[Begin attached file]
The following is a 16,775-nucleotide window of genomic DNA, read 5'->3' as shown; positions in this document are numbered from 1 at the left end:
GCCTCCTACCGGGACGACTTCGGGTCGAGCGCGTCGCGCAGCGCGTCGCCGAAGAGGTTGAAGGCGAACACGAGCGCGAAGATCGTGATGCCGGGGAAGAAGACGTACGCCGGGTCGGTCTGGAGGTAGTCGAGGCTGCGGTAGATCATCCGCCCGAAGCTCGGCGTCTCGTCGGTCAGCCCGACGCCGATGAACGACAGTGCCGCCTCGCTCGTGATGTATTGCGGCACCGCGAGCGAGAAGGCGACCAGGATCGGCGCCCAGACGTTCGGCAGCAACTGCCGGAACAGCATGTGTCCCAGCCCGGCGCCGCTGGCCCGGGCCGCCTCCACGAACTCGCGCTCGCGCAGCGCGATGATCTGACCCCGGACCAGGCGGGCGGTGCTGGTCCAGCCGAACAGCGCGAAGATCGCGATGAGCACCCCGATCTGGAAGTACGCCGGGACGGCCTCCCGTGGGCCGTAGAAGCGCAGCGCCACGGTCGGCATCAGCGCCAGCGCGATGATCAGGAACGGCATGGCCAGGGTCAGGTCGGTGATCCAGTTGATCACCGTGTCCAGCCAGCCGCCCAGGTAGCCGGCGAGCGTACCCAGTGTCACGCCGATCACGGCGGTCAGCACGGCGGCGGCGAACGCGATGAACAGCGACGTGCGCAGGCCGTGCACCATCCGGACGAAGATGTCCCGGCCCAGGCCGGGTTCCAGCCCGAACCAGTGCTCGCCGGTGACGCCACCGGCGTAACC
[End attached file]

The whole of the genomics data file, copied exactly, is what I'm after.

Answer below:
The following is a 16,775-nucleotide window of genomic DNA, read 5'->3' as shown; positions in this document are numbered from 1 at the left end:
GCCTCCTACCGGGACGACTTCGGGTCGAGCGCGTCGCGCAGCGCGTCGCCGAAGAGGTTGAAGGCGAACACGAGCGCGAAGATCGTGATGCCGGGGAAGAAGACGTACGCCGGGTCGGTCTGGAGGTAGTCGAGGCTGCGGTAGATCATCCGCCCGAAGCTCGGCGTCTCGTCGGTCAGCCCGACGCCGATGAACGACAGTGCCGCCTCGCTCGTGATGTATTGCGGCACCGCGAGCGAGAAGGCGACCAGGATCGGCGCCCAGACGTTCGGCAGCAACTGCCGGAACAGCATGTGTCCCAGCCCGGCGCCGCTGGCCCGGGCCGCCTCCACGAACTCGCGCTCGCGCAGCGCGATGATCTGACCCCGGACCAGGCGGGCGGTGCTGGTCCAGCCGAACAGCGCGAAGATCGCGATGAGCACCCCGATCTGGAAGTACGCCGGGACGGCCTCCCGTGGGCCGTAGAAGCGCAGCGCCACGGTCGGCATCAGCGCCAGCGCGATGATCAGGAACGGCATGGCCAGGGTCAGGTCGGTGATCCAGTTGATCACCGTGTCCAGCCAGCCGCCCAGGTAGCCGGCGAGCGTACCCAGTGTCACGCCGATCACGGCGGTCAGCACGGCGGCGGCGAACGCGATGAACAGCGACGTGCGCAGGCCGTGCACCATCCGGACGAAGATGTCCCGGCCCAGGCCGGGTTCCAGCCCGAACCAGTGCTCGCCGGTGACGCCACCGGCGTAACC